I vaguely remember Simon the magician thinking that the gospel would be a good way to make money.  Some things don’t change. In other words, theological education at its best brings us under the mastery of the Risen Lord rather than to a mastery of the Christian life. When theological education is about our own mastery, we have twisted the Church’s gift to us and made it a weapon against the Church and Christ. Theological education should resemble humility rather than hubris, wisdom more than being a know-it-all. Educational formation leads us to the end of ourselves and reminds us that there is so much more. In those spaces, God whispers an invitation into holy conversation with God and with others.

If you feel like a four year degree gave you a mastery of theology and ministry, your God is too small and your ecclesiology isn’t messy enough. Share on X

Let the Children (Not the Experts) Come to Me

Jesus is out and about with his disciples. People are crowding him. The disciples take it to be their duty to body-guard Jesus. We all know how dangerous children are (sarcasm, if that wasn’t obvious). The disciples won’t be caught unaware of these children’s ulterior motives. Jesus reprimands them, saying, “Let the little children come unto me.” He goes further to say that the kingdom of heaven is given to those who are like little children and disciples must become like children.

One of the greatest gifts that children possess is naiveté. They revel in the world’s grandeur. Children don’t seek to master the world, but a receive the world with awe and curiosity. Jesus welcomes the children in the scene without reservation. Children sit in the presence of Jesus without an agenda, except to be with him. This is what it means to be a disciple.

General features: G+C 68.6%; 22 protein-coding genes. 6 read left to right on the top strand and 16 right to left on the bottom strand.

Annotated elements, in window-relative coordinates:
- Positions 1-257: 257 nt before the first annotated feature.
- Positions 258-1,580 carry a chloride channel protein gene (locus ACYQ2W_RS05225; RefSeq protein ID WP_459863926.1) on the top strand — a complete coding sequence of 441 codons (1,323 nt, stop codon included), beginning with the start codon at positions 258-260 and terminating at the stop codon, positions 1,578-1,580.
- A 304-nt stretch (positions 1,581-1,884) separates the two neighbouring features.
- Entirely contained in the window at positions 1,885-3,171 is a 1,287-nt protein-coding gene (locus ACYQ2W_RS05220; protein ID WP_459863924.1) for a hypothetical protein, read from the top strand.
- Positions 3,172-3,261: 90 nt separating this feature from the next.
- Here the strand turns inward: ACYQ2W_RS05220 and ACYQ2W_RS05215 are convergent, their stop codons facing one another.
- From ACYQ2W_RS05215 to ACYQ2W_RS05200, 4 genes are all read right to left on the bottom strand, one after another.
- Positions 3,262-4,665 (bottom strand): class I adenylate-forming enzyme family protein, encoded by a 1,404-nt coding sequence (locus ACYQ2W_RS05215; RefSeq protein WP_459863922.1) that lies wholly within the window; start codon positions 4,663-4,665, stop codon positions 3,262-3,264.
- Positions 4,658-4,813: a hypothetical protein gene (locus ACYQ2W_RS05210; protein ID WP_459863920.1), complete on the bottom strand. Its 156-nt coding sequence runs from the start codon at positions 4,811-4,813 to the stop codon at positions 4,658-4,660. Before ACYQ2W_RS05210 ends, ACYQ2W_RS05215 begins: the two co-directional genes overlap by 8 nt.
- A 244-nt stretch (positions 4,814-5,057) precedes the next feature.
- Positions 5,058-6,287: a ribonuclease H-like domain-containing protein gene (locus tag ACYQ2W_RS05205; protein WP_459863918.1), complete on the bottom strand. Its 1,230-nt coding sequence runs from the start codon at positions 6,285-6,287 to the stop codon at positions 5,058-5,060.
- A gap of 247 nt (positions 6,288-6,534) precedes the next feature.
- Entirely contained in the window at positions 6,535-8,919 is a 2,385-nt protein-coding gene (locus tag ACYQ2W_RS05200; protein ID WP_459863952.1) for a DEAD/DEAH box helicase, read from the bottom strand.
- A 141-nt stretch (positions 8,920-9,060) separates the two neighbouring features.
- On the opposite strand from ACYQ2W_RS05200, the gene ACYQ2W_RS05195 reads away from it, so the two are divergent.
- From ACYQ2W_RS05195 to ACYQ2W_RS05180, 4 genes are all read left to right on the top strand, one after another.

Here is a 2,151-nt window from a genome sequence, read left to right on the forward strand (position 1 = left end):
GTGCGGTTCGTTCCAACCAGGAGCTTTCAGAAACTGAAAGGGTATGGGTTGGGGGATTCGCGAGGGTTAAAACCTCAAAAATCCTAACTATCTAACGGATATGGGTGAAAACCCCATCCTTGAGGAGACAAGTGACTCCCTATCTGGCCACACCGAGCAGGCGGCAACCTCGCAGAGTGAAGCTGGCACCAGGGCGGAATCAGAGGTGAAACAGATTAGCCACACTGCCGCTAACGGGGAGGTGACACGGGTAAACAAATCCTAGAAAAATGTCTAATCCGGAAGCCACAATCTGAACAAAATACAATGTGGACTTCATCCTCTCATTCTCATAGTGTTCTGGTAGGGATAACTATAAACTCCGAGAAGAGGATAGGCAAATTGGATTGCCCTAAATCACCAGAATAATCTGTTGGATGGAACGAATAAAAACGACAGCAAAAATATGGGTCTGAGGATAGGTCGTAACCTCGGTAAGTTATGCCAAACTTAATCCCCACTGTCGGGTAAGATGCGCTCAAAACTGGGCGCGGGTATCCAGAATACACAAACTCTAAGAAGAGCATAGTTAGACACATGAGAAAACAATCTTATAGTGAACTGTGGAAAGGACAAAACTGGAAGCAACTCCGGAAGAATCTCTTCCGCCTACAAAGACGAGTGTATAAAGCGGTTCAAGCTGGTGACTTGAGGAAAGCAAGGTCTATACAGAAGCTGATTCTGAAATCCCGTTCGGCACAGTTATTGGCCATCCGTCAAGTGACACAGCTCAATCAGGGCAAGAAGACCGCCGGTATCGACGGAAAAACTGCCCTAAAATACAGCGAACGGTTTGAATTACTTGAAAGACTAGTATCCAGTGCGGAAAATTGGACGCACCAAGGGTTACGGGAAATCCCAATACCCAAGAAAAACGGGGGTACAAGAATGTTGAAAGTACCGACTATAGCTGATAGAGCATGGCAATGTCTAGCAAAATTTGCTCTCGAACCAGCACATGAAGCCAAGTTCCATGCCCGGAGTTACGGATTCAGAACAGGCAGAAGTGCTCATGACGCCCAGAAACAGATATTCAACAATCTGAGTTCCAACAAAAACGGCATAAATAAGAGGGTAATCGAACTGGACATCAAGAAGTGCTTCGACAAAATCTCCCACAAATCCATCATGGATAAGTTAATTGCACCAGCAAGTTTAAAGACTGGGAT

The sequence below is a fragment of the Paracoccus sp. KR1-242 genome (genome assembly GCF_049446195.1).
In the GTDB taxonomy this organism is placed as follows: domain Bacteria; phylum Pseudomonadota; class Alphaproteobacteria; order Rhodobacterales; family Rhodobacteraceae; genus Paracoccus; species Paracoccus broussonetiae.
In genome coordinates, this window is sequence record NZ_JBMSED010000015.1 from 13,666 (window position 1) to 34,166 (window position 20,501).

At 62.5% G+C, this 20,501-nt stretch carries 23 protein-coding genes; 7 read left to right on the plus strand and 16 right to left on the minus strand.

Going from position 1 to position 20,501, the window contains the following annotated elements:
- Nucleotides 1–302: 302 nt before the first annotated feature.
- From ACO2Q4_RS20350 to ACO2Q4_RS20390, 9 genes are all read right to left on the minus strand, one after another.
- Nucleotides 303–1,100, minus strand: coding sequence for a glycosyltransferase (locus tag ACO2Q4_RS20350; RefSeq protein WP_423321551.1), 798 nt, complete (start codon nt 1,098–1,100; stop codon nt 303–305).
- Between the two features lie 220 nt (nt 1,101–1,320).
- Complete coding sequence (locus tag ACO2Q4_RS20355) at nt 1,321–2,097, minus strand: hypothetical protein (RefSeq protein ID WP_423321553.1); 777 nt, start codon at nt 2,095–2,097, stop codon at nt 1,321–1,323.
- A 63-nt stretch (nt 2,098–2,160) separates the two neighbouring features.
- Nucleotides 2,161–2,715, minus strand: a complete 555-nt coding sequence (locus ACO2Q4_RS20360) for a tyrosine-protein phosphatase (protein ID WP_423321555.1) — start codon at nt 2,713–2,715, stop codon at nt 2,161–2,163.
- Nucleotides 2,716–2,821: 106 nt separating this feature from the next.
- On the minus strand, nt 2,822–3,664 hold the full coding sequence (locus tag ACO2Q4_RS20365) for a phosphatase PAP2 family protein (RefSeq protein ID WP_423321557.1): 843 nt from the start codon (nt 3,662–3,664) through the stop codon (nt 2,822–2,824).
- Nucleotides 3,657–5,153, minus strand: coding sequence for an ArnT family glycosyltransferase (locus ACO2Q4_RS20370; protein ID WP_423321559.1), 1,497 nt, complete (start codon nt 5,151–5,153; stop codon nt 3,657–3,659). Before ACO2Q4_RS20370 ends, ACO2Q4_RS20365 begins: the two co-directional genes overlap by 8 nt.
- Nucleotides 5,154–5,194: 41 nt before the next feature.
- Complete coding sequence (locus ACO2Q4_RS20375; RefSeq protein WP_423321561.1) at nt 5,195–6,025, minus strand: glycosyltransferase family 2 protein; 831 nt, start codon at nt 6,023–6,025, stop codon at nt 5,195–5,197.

It seems to me that pastors, ministers, missionaries, professors and those involved theological education must exercise a “second naiveté.” This posture moves us from being experts to being disciples. It is a movement from mastery to being mastered by the one true God. You can’t divest yourself entirely of what you have received through your learning and you shouldn’t dismiss the gift of education. As such, that is why a second naiveté is necessary. This calls for a radically different posture in our approach to the things of the spiritual life. It calls for humility, for listening, for obedience.

The question for me has become, “How can I return to such a state? What means are available to aid in this journey?” Historically and scripturally, I think there are several pieces available for the Church’s spiritual life and renewal. 

Theological education must be a movement from mastery to being mastered by the one true God. Share on X

What is Needed for a Renewal of Our Naiveté?

How does theological education enable us to follow Jesus into mission with the curiosity of a child? These are questions I and others at Nazarene Theological Seminary ask ourselves each day to create space for the kind of theological education we believe is necessary for church leaders today.

This kind of renewal requires a work of God’s grace in our life. It begins there. The spiritual disciplines and sacraments cultivate our lives – through discipleship, works of mercy and charity, and through communal worship. These activities are not merely duties in the Christian life. It is the faithful response to God’s active work in our lives and in the larger world. In other words, a “second naiveté” invites encounter with the Living God in a way that allows God to set the agenda. As such, we keep our theological tools in perspective as gifts which God has given us so that we might know God intimately, not to be exploited for our own agenda.